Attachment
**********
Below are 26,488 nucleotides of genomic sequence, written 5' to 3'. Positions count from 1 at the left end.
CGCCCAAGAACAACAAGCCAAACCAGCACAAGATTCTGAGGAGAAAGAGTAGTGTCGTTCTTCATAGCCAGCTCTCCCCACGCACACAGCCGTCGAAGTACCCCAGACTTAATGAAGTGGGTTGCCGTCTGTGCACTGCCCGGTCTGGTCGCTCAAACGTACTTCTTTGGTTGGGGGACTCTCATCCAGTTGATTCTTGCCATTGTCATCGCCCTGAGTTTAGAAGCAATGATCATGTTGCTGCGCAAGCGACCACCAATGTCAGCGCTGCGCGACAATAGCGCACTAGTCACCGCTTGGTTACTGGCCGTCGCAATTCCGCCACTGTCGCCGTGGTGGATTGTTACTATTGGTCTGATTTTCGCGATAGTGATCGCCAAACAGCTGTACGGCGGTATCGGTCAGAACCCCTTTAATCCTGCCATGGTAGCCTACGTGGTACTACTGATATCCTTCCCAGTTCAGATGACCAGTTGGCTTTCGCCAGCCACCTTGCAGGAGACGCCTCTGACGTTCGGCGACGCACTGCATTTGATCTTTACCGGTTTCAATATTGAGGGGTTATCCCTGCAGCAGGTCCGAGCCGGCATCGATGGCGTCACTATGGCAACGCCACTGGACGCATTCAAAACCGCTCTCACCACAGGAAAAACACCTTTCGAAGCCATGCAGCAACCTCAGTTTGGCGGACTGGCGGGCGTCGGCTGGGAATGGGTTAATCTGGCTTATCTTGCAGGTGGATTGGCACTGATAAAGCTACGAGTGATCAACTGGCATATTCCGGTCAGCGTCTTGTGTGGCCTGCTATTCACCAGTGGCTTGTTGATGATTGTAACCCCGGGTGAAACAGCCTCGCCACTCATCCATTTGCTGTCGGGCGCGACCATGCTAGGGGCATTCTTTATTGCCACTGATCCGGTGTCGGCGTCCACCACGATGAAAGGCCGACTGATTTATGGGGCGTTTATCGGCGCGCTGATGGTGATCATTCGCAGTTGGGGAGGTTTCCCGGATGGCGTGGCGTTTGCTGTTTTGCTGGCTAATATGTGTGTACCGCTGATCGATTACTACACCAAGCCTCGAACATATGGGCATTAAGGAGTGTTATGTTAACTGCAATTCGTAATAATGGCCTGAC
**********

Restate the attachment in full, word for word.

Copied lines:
Below are 26,488 nucleotides of genomic sequence, written 5' to 3'. Positions count from 1 at the left end.
CGCCCAAGAACAACAAGCCAAACCAGCACAAGATTCTGAGGAGAAAGAGTAGTGTCGTTCTTCATAGCCAGCTCTCCCCACGCACACAGCCGTCGAAGTACCCCAGACTTAATGAAGTGGGTTGCCGTCTGTGCACTGCCCGGTCTGGTCGCTCAAACGTACTTCTTTGGTTGGGGGACTCTCATCCAGTTGATTCTTGCCATTGTCATCGCCCTGAGTTTAGAAGCAATGATCATGTTGCTGCGCAAGCGACCACCAATGTCAGCGCTGCGCGACAATAGCGCACTAGTCACCGCTTGGTTACTGGCCGTCGCAATTCCGCCACTGTCGCCGTGGTGGATTGTTACTATTGGTCTGATTTTCGCGATAGTGATCGCCAAACAGCTGTACGGCGGTATCGGTCAGAACCCCTTTAATCCTGCCATGGTAGCCTACGTGGTACTACTGATATCCTTCCCAGTTCAGATGACCAGTTGGCTTTCGCCAGCCACCTTGCAGGAGACGCCTCTGACGTTCGGCGACGCACTGCATTTGATCTTTACCGGTTTCAATATTGAGGGGTTATCCCTGCAGCAGGTCCGAGCCGGCATCGATGGCGTCACTATGGCAACGCCACTGGACGCATTCAAAACCGCTCTCACCACAGGAAAAACACCTTTCGAAGCCATGCAGCAACCTCAGTTTGGCGGACTGGCGGGCGTCGGCTGGGAATGGGTTAATCTGGCTTATCTTGCAGGTGGATTGGCACTGATAAAGCTACGAGTGATCAACTGGCATATTCCGGTCAGCGTCTTGTGTGGCCTGCTATTCACCAGTGGCTTGTTGATGATTGTAACCCCGGGTGAAACAGCCTCGCCACTCATCCATTTGCTGTCGGGCGCGACCATGCTAGGGGCATTCTTTATTGCCACTGATCCGGTGTCGGCGTCCACCACGATGAAAGGCCGACTGATTTATGGGGCGTTTATCGGCGCGCTGATGGTGATCATTCGCAGTTGGGGAGGTTTCCCGGATGGCGTGGCGTTTGCTGTTTTGCTGGCTAATATGTGTGTACCGCTGATCGATTACTACACCAAGCCTCGAACATATGGGCATTAAGGAGTGTTATGTTAACTGCAATTCGTAATAATGGCCTGAC